ELECTROPHYSIOLOGICAL METHODS OF THE STUDY OF THE NERVOUS- AND MUSCULAR

Teljes szövegt

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Development of Complex Curricula for Molecular Bionics and Infobionics Programs within a consortial* framework**

Consortium leader

PETER PAZMANY CATHOLIC UNIVERSITY

Consortium members

SEMMELWEIS UNIVERSITY, DIALOG CAMPUS PUBLISHER

The Project has been realised with the support of the European Union and has been co-financed by the European Social Fund ***

**Molekuláris bionika és Infobionika Szakok tananyagának komplex fejlesztése konzorciumi keretben

***A projekt az Európai Unió támogatásával, az Európai Szociális Alap társfinanszírozásával valósul meg.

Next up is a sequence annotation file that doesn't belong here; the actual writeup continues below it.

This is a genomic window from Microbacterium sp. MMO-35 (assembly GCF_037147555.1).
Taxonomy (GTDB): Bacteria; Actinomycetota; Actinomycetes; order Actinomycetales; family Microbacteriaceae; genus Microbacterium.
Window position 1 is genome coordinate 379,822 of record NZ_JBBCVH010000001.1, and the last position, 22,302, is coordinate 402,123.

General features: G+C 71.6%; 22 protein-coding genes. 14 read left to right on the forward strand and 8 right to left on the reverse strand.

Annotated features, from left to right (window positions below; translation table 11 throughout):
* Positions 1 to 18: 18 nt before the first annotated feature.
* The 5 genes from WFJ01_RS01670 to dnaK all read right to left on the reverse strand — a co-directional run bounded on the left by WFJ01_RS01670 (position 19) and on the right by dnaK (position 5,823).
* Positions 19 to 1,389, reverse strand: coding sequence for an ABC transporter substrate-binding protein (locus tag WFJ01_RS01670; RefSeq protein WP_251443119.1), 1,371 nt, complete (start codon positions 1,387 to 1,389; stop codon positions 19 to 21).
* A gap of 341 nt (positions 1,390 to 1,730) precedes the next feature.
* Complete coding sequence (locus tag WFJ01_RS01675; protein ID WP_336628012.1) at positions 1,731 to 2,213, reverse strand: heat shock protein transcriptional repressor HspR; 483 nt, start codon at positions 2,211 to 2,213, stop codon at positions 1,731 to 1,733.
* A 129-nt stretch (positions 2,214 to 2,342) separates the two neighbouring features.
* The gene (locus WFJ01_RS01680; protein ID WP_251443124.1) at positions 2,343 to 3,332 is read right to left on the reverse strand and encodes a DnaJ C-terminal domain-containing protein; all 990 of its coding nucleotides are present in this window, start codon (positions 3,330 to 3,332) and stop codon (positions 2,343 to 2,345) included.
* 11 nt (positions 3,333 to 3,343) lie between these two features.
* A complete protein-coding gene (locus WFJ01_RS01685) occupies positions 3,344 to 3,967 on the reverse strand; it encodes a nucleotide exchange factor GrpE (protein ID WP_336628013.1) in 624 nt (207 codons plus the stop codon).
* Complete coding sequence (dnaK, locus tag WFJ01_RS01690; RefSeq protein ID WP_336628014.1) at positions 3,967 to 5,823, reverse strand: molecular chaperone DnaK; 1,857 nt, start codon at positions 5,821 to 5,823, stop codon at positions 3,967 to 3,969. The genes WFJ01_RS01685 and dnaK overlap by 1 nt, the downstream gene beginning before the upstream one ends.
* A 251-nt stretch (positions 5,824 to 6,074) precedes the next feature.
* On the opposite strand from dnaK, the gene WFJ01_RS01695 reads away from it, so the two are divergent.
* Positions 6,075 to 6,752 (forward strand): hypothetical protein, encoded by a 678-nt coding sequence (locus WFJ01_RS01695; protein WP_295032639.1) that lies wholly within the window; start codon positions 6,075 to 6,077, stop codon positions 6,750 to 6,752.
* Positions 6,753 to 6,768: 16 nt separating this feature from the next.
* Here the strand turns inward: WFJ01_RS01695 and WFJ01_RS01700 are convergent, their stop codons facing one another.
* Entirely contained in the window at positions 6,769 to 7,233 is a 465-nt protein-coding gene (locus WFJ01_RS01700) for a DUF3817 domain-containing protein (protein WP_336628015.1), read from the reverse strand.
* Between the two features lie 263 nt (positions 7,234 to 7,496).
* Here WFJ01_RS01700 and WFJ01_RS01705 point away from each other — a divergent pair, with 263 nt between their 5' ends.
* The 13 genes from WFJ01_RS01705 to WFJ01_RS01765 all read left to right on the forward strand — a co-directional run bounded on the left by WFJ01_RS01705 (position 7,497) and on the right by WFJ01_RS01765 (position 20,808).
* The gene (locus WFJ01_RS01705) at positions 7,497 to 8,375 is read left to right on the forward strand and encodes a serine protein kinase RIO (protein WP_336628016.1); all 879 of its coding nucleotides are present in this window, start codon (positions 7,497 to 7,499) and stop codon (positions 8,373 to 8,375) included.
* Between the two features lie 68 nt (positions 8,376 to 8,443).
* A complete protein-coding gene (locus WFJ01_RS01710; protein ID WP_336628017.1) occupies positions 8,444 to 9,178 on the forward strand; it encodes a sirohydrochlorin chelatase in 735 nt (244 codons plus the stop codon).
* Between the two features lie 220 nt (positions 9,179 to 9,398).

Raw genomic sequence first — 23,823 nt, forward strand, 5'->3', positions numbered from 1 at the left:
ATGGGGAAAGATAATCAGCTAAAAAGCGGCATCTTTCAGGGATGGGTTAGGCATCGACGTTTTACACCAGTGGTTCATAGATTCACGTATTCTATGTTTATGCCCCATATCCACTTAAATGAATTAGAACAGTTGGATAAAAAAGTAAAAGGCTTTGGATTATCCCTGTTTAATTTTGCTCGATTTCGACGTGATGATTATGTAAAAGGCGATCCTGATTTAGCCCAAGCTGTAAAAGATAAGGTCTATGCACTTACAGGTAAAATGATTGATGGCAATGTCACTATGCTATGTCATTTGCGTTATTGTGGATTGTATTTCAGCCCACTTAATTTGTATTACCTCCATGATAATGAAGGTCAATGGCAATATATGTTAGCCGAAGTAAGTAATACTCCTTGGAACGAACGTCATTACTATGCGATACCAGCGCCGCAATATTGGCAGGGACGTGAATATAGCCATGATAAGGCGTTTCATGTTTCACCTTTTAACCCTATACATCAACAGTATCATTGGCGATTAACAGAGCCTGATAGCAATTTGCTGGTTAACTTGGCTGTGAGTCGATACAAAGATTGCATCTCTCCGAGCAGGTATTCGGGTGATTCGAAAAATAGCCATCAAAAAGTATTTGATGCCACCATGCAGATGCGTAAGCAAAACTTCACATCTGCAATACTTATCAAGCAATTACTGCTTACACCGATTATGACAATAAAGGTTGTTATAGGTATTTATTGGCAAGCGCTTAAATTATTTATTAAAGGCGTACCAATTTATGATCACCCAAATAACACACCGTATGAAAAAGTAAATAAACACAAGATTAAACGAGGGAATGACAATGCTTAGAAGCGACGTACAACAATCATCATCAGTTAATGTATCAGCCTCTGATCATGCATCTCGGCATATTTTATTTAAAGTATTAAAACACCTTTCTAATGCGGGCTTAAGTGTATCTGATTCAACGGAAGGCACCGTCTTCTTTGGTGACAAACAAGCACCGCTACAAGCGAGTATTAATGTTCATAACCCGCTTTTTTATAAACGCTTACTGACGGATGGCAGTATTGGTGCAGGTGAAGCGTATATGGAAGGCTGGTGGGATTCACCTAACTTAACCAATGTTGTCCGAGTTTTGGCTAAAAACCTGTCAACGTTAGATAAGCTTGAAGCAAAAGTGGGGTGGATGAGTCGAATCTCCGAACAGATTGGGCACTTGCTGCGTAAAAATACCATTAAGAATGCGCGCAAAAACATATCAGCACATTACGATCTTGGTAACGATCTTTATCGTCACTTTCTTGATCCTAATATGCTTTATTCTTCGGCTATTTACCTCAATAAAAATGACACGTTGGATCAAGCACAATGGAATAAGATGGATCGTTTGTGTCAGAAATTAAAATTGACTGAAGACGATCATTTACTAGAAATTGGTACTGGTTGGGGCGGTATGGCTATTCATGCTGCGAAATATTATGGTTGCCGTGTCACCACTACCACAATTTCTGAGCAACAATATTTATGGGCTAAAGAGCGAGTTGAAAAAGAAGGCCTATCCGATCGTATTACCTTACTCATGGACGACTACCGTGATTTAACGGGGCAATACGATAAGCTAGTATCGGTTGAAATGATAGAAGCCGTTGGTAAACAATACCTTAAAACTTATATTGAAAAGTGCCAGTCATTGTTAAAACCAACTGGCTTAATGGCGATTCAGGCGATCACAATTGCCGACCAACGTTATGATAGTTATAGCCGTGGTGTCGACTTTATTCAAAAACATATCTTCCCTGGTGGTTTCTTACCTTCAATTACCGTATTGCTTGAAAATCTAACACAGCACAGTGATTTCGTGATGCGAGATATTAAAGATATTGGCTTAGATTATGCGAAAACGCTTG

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ELECTROPHYSIOLOGICAL METHODS OF THE STUDY OF THE NERVOUS- AND MUSCULAR

SYSTEM

LECTURE 6

METHODS OF INTRA- AND EXTRACELLULAR MICRORECORDINGS

Az ideg- és izomrendszer elektrofiziológiai vizsgálómódszerei

(Intra- és extracelluláris mikroelvezetések módszerei )

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DEFINITIONS

Intracellular microrecording: a technique used to measure with precision the voltage across, or electrical currents passing through, neuronal or other cellular membranes by inserting an electrode inside the neuron

Extracellular recording: a technique used to measure a single neuron’s spike discharge or a small neuron population’s

electric activity with an electrode placed in close proximity to

a single neuron or small neuron population

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COMPARISON OF INTRACELLULAR AND

EXTRACELLULAR RECORDING TECHNIQUES

Extracellular